A Cessna 182 pilot flying a non-precision approach to DMW (Carroll County Regional Airport, Maryland) experienced the same “cone of confusion” as the pilot in Situation #1 when attempting to comply with the published requirement for a course reversal. The flight was in IMC.

indication of report narrative I was on a short 20-minute flight to DMW. After receiving several vectors for traffic flow, I was cleared direct to EMI, the IAF for the approach, when I was about 10 nm away from the VOR. The controller subsequently cleared me for the VOR Runway 34 approach at DMW, and I proceeded to execute the hold-in-lieu-of-a-procedure-turn per the published procedure. While I was on the outbound leg of the hold, the controller told me that he ‘did not clear me for the procedure turn,’ and told me that he needed me to turn inbound right away. I immediately complied, and completed the approach.

I believe I was executing the approach properly, per the guidance stated in the AIM, but it was distracting and concerning when there seems to be a disconnect between what I as the pilot believes should be flown, and what the controller believes should be flown in terms of the approach. In my limited experience flying IFR, there seems to be a continued confusion between pilots and ATC regarding whether or not the hold-in-lieu-of-a-procedure-turn should be flown. This confusion is especially distracting to a pilot who must remain focused on flying a non-precision approach in IMC....

The guidance is straightforward: If vectors are not being provided, and you are cleared direct to the IAF, then fly the entire approach as published.

ASRS called this pilot back to ask for more details. The pilot stated that the Approach Controller was busy and reacted strongly when the approach wasn’t flown straight in. The words “straight in” were not part of the approach clearance. A local FAA designated check airman later concurred with this pilot’s understanding of the procedures involved.

Chart for DMW V34

Situation #3: Expecting a Straight-In Approach

A corporate jet flight crew relearned a basic aviation lesson: When in doubt, always ask.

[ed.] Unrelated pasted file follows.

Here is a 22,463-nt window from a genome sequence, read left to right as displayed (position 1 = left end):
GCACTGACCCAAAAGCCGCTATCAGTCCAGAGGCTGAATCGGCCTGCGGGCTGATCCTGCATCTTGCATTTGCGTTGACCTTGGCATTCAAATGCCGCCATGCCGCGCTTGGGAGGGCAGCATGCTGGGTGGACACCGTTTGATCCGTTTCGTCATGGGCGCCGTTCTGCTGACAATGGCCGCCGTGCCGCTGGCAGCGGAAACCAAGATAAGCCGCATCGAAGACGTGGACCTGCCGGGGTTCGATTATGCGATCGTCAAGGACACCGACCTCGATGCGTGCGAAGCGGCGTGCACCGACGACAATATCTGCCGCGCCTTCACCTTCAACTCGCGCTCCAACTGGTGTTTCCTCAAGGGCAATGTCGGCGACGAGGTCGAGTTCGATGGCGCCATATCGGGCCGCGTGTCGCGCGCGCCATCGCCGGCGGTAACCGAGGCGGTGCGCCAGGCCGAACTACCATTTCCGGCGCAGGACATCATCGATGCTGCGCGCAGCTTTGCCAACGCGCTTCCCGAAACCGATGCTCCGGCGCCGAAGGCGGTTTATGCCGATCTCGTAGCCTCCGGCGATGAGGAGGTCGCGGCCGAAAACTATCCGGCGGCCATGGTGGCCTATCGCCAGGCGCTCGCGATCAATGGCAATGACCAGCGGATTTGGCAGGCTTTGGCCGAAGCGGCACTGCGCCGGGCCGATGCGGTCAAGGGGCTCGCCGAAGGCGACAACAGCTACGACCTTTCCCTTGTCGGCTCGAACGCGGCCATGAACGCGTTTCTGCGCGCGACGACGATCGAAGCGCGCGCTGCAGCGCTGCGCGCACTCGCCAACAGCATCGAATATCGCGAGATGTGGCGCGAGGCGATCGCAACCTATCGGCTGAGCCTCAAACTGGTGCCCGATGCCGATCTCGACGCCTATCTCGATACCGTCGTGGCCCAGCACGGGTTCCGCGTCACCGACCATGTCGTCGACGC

indication of report narrative We were en route to BVS [Skagit County Regional Airport, Washington] for an approach RNAV Runway 10. ATC cleared us direct to SOCLO intersection, the IAF. We were on a north heading. A clearance was later given to cross SOLCO intersection at 4,000 feet and cleared for the RNAV 10 approach. Since we were at 4,000 feet and the initial altitude for the approach was 3,900 feet and we were not on a transition, we assumed…to be cleared for straight-in. At SOLCO we turned inbound and resumed the approach without entering the procedure turn. Whidby Approach informed us that we were not cleared for a straight-in and that we should have conducted the full approach.

The problem could have been avoided and I think that complacency was the main factor. We do numerous approaches yearly and when we are flying at the initial altitude and being vectored or cleared to a fix, ATC always clears us for a straight-in approach. Lesson learned is that always ask when in doubt.

This reporter’s advice brings us full circle to the AIM. The note to section 5-4-9-a adds: “If the pilot is uncertain whether the ATC clearance intends for a procedure turn to be conducted or to allow for a straight-in approach, the pilot shall immediately request clarification from ATC (14 CFR Section 91.123).”

Chart for BVS R10

 
ASRS Alerts Issued in January 2010
Subject of Alert
No. of Alerts
Aircraft or aircraft equipment
5
Maintenance procedures
4
TOTAL
9
 
January 2010 Report Intake
 Air Carrier/Air Taxi Pilots
2,684
 General Aviation Pilots
752
 Controllers
489
 Cabin/Mechanics/Military/Other
446
 TOTAL
4,371

A Monthly Safety Bulletin from The Office of the NASA Aviation Safety Reporting System
P.O. Box 189  |  Moffett Field, CA  |  94035-0189
363